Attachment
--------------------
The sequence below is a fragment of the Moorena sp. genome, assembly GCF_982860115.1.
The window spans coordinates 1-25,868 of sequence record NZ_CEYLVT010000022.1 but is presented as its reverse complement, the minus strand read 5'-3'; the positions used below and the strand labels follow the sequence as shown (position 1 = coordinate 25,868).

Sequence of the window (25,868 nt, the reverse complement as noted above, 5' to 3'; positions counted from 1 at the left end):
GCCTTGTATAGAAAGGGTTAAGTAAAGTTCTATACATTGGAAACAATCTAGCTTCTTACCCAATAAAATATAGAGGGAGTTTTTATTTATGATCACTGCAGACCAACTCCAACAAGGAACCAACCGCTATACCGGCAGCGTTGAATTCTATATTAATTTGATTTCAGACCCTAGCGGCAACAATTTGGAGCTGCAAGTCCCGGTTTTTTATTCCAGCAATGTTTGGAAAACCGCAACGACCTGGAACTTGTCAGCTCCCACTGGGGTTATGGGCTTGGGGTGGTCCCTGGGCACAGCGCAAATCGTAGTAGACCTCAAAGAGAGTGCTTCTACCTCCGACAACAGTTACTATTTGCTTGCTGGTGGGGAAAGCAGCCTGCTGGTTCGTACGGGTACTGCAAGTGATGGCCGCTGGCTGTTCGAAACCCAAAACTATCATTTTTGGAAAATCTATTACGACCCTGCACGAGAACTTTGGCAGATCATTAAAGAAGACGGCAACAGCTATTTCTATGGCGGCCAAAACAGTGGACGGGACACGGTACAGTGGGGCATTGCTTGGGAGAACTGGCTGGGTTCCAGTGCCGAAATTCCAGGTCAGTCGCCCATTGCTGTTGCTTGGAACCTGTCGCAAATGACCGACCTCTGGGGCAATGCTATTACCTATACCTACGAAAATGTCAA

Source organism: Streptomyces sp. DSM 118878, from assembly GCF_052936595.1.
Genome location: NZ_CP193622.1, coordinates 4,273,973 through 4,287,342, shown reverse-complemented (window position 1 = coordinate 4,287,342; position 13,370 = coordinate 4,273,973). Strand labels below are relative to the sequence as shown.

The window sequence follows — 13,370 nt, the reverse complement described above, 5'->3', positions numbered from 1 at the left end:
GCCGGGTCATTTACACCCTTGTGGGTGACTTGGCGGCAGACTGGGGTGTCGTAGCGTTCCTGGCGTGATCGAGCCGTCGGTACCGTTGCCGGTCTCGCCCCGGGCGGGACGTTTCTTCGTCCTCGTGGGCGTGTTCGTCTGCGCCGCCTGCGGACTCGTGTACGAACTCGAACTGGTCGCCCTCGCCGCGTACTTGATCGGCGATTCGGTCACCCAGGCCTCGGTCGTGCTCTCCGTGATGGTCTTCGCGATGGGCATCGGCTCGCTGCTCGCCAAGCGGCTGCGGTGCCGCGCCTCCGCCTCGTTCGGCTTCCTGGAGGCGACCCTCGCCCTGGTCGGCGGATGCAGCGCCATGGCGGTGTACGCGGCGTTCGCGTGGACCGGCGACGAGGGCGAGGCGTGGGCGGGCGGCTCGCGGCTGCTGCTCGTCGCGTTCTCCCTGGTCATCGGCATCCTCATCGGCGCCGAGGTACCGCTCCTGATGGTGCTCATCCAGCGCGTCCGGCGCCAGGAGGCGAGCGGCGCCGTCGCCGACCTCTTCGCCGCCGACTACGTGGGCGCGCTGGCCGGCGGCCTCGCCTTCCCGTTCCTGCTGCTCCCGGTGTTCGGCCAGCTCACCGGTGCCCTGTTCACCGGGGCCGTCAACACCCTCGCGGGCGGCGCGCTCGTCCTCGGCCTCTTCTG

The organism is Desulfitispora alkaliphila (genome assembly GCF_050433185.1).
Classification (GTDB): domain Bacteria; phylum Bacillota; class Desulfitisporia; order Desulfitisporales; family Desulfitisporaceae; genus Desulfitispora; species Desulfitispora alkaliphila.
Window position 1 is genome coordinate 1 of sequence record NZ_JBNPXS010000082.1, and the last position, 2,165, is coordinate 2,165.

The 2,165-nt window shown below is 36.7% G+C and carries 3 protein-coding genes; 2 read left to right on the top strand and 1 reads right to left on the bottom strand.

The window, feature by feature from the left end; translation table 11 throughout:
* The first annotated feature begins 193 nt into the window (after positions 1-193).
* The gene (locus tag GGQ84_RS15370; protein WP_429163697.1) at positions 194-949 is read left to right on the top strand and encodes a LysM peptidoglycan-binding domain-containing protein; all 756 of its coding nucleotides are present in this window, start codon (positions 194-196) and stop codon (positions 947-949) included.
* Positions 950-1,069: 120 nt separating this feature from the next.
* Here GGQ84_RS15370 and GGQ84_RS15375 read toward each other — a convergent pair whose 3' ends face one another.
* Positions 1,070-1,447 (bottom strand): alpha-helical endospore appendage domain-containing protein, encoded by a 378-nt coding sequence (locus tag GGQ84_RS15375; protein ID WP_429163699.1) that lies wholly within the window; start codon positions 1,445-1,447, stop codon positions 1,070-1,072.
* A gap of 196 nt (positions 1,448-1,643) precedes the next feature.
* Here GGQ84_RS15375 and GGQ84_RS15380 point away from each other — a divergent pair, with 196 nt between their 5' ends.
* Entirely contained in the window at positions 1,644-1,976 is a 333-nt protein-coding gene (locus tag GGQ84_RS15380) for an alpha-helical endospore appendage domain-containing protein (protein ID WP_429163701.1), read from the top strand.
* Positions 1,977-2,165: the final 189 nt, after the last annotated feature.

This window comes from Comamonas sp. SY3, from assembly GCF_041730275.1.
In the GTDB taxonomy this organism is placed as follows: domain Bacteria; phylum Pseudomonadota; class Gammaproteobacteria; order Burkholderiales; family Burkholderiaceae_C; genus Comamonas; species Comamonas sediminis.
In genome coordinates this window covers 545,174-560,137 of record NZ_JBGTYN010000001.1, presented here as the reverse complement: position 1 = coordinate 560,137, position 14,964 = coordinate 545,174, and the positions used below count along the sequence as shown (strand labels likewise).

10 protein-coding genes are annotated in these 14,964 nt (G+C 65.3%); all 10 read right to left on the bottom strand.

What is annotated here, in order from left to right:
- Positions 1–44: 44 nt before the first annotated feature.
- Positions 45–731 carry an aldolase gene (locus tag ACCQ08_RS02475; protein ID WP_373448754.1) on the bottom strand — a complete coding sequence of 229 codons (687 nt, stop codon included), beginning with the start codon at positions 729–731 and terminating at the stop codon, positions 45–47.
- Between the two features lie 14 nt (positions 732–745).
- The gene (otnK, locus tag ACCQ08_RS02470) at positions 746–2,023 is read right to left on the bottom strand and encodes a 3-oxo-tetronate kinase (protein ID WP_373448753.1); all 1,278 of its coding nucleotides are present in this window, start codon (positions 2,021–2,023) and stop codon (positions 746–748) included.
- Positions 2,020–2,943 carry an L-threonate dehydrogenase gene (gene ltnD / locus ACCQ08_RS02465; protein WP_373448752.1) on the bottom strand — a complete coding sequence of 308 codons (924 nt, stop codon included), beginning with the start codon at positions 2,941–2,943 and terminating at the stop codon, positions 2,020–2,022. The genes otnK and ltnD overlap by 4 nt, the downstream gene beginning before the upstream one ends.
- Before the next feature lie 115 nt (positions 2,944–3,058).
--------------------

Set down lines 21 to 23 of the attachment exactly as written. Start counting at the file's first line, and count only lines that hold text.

* Entirely contained in the window at positions 1,644-1,976 is a 333-nt protein-coding gene (locus tag GGQ84_RS15380) for an alpha-helical endospore appendage domain-containing protein (protein ID WP_429163701.1), read from the top strand.
* Positions 1,977-2,165: the final 189 nt, after the last annotated feature.

This window comes from Comamonas sp. SY3, from assembly GCF_041730275.1.